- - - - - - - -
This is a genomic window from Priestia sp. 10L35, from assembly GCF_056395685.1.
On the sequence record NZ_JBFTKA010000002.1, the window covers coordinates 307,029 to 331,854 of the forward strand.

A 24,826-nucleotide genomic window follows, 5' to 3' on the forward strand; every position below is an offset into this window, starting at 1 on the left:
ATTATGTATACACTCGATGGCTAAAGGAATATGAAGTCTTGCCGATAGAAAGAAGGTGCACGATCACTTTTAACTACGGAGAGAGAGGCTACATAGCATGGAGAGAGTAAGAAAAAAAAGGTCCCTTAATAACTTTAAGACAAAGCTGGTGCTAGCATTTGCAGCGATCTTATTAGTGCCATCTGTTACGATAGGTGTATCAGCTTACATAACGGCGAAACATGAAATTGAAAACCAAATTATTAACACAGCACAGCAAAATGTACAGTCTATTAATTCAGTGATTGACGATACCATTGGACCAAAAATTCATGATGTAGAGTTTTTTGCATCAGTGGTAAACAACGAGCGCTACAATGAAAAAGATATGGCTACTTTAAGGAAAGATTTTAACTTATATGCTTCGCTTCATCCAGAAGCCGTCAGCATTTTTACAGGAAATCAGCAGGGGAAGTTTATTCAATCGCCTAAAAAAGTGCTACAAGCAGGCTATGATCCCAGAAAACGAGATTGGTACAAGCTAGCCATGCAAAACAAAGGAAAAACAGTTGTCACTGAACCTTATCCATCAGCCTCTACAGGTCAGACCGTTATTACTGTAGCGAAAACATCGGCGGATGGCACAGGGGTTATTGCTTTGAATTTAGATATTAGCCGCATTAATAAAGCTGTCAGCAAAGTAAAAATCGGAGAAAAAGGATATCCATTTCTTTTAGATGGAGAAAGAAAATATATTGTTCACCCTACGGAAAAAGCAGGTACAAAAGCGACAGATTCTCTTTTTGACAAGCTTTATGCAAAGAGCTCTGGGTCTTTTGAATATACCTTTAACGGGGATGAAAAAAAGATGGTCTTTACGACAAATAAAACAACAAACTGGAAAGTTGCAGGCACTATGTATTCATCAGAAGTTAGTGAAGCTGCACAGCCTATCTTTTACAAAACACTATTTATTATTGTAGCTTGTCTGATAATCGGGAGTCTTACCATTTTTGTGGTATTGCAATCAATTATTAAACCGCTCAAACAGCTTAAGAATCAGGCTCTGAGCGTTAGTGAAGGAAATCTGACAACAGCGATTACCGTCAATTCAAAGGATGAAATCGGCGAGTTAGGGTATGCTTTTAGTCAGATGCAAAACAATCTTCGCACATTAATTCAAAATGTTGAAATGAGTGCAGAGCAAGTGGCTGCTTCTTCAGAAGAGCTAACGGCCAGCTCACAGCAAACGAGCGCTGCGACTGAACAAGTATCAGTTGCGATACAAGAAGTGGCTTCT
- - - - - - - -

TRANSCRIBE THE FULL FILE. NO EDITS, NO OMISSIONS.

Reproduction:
This is a genomic window from Priestia sp. 10L35, from assembly GCF_056395685.1.
On the sequence record NZ_JBFTKA010000002.1, the window covers coordinates 307,029 to 331,854 of the forward strand.

A 24,826-nucleotide genomic window follows, 5' to 3' on the forward strand; every position below is an offset into this window, starting at 1 on the left:
ATTATGTATACACTCGATGGCTAAAGGAATATGAAGTCTTGCCGATAGAAAGAAGGTGCACGATCACTTTTAACTACGGAGAGAGAGGCTACATAGCATGGAGAGAGTAAGAAAAAAAAGGTCCCTTAATAACTTTAAGACAAAGCTGGTGCTAGCATTTGCAGCGATCTTATTAGTGCCATCTGTTACGATAGGTGTATCAGCTTACATAACGGCGAAACATGAAATTGAAAACCAAATTATTAACACAGCACAGCAAAATGTACAGTCTATTAATTCAGTGATTGACGATACCATTGGACCAAAAATTCATGATGTAGAGTTTTTTGCATCAGTGGTAAACAACGAGCGCTACAATGAAAAAGATATGGCTACTTTAAGGAAAGATTTTAACTTATATGCTTCGCTTCATCCAGAAGCCGTCAGCATTTTTACAGGAAATCAGCAGGGGAAGTTTATTCAATCGCCTAAAAAAGTGCTACAAGCAGGCTATGATCCCAGAAAACGAGATTGGTACAAGCTAGCCATGCAAAACAAAGGAAAAACAGTTGTCACTGAACCTTATCCATCAGCCTCTACAGGTCAGACCGTTATTACTGTAGCGAAAACATCGGCGGATGGCACAGGGGTTATTGCTTTGAATTTAGATATTAGCCGCATTAATAAAGCTGTCAGCAAAGTAAAAATCGGAGAAAAAGGATATCCATTTCTTTTAGATGGAGAAAGAAAATATATTGTTCACCCTACGGAAAAAGCAGGTACAAAAGCGACAGATTCTCTTTTTGACAAGCTTTATGCAAAGAGCTCTGGGTCTTTTGAATATACCTTTAACGGGGATGAAAAAAAGATGGTCTTTACGACAAATAAAACAACAAACTGGAAAGTTGCAGGCACTATGTATTCATCAGAAGTTAGTGAAGCTGCACAGCCTATCTTTTACAAAACACTATTTATTATTGTAGCTTGTCTGATAATCGGGAGTCTTACCATTTTTGTGGTATTGCAATCAATTATTAAACCGCTCAAACAGCTTAAGAATCAGGCTCTGAGCGTTAGTGAAGGAAATCTGACAACAGCGATTACCGTCAATTCAAAGGATGAAATCGGCGAGTTAGGGTATGCTTTTAGTCAGATGCAAAACAATCTTCGCACATTAATTCAAAATGTTGAAATGAGTGCAGAGCAAGTGGCTGCTTCTTCAGAAGAGCTAACGGCCAGCTCACAGCAAACGAGCGCTGCGACTGAACAAGTATCAGTTGCGATACAAGAAGTGGCTTCT